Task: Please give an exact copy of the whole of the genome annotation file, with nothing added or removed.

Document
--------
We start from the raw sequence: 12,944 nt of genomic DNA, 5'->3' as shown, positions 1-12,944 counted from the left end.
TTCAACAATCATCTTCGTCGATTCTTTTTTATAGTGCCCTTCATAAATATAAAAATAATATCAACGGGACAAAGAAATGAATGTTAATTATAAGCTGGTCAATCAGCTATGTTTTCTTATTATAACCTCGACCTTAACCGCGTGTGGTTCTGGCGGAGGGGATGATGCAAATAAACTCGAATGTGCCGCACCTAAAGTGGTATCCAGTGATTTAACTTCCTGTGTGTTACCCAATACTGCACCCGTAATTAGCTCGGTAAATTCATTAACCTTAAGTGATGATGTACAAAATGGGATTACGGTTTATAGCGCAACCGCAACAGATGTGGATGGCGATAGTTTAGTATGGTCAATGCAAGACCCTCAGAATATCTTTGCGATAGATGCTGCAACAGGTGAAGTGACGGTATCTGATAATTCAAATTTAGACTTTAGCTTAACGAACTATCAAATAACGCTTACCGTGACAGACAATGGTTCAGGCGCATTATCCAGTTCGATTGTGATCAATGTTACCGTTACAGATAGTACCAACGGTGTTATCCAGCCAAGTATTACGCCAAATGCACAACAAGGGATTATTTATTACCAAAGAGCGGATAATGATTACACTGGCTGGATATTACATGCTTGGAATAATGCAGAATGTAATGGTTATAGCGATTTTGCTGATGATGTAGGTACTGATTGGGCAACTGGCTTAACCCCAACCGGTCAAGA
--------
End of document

We start from the raw sequence: 12,944 nt of genomic DNA, 5'->3' as shown, positions 1-12,944 counted from the left end.
TTCAACAATCATCTTCGTCGATTCTTTTTTATAGTGCCCTTCATAAATATAAAAATAATATCAACGGGACAAAGAAATGAATGTTAATTATAAGCTGGTCAATCAGCTATGTTTTCTTATTATAACCTCGACCTTAACCGCGTGTGGTTCTGGCGGAGGGGATGATGCAAATAAACTCGAATGTGCCGCACCTAAAGTGGTATCCAGTGATTTAACTTCCTGTGTGTTACCCAATACTGCACCCGTAATTAGCTCGGTAAATTCATTAACCTTAAGTGATGATGTACAAAATGGGATTACGGTTTATAGCGCAACCGCAACAGATGTGGATGGCGATAGTTTAGTATGGTCAATGCAAGACCCTCAGAATATCTTTGCGATAGATGCTGCAACAGGTGAAGTGACGGTATCTGATAATTCAAATTTAGACTTTAGCTTAACGAACTATCAAATAACGCTTACCGTGACAGACAATGGTTCAGGCGCATTATCCAGTTCGATTGTGATCAATGTTACCGTTACAGATAGTACCAACGGTGTTATCCAGCCAAGTATTACGCCAAATGCACAACAAGGGATTATTTATTACCAAAGAGCGGATAATGATTACACTGGCTGGATATTACATGCTTGGAATAATGCAGAATGTAATGGTTATAGCGATTTTGCTGATGATGTAGGTACTGATTGGGCAACTGGCTTAACCCCAACCGGTCAAGA